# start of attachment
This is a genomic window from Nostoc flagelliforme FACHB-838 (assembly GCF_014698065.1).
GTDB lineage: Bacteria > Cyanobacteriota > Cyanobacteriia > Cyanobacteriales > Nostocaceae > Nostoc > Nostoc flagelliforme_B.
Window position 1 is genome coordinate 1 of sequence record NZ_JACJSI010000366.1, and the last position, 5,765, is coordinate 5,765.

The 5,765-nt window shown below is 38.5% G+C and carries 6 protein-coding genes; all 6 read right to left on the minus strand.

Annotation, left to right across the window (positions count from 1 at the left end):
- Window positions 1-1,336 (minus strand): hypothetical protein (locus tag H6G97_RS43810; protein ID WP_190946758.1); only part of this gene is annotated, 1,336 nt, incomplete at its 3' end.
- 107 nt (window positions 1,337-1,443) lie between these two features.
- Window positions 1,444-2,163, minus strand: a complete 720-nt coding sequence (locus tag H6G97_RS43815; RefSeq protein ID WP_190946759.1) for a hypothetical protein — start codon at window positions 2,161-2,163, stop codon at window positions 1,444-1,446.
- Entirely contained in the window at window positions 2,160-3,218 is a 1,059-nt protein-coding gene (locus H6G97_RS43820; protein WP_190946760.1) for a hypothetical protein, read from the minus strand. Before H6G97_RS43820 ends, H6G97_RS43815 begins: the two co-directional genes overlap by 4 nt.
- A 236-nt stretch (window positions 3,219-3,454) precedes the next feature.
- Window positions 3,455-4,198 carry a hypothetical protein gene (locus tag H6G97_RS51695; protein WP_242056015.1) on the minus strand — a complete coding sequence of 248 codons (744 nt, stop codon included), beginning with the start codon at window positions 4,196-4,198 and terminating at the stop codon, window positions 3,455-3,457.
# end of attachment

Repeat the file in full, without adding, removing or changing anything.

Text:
This is a genomic window from Nostoc flagelliforme FACHB-838 (assembly GCF_014698065.1).
GTDB lineage: Bacteria > Cyanobacteriota > Cyanobacteriia > Cyanobacteriales > Nostocaceae > Nostoc > Nostoc flagelliforme_B.
Window position 1 is genome coordinate 1 of sequence record NZ_JACJSI010000366.1, and the last position, 5,765, is coordinate 5,765.

The 5,765-nt window shown below is 38.5% G+C and carries 6 protein-coding genes; all 6 read right to left on the minus strand.

Annotation, left to right across the window (positions count from 1 at the left end):
- Window positions 1-1,336 (minus strand): hypothetical protein (locus tag H6G97_RS43810; protein ID WP_190946758.1); only part of this gene is annotated, 1,336 nt, incomplete at its 3' end.
- 107 nt (window positions 1,337-1,443) lie between these two features.
- Window positions 1,444-2,163, minus strand: a complete 720-nt coding sequence (locus tag H6G97_RS43815; RefSeq protein ID WP_190946759.1) for a hypothetical protein — start codon at window positions 2,161-2,163, stop codon at window positions 1,444-1,446.
- Entirely contained in the window at window positions 2,160-3,218 is a 1,059-nt protein-coding gene (locus H6G97_RS43820; protein WP_190946760.1) for a hypothetical protein, read from the minus strand. Before H6G97_RS43820 ends, H6G97_RS43815 begins: the two co-directional genes overlap by 4 nt.
- A 236-nt stretch (window positions 3,219-3,454) precedes the next feature.
- Window positions 3,455-4,198 carry a hypothetical protein gene (locus tag H6G97_RS51695; protein WP_242056015.1) on the minus strand — a complete coding sequence of 248 codons (744 nt, stop codon included), beginning with the start codon at window positions 4,196-4,198 and terminating at the stop codon, window positions 3,455-3,457.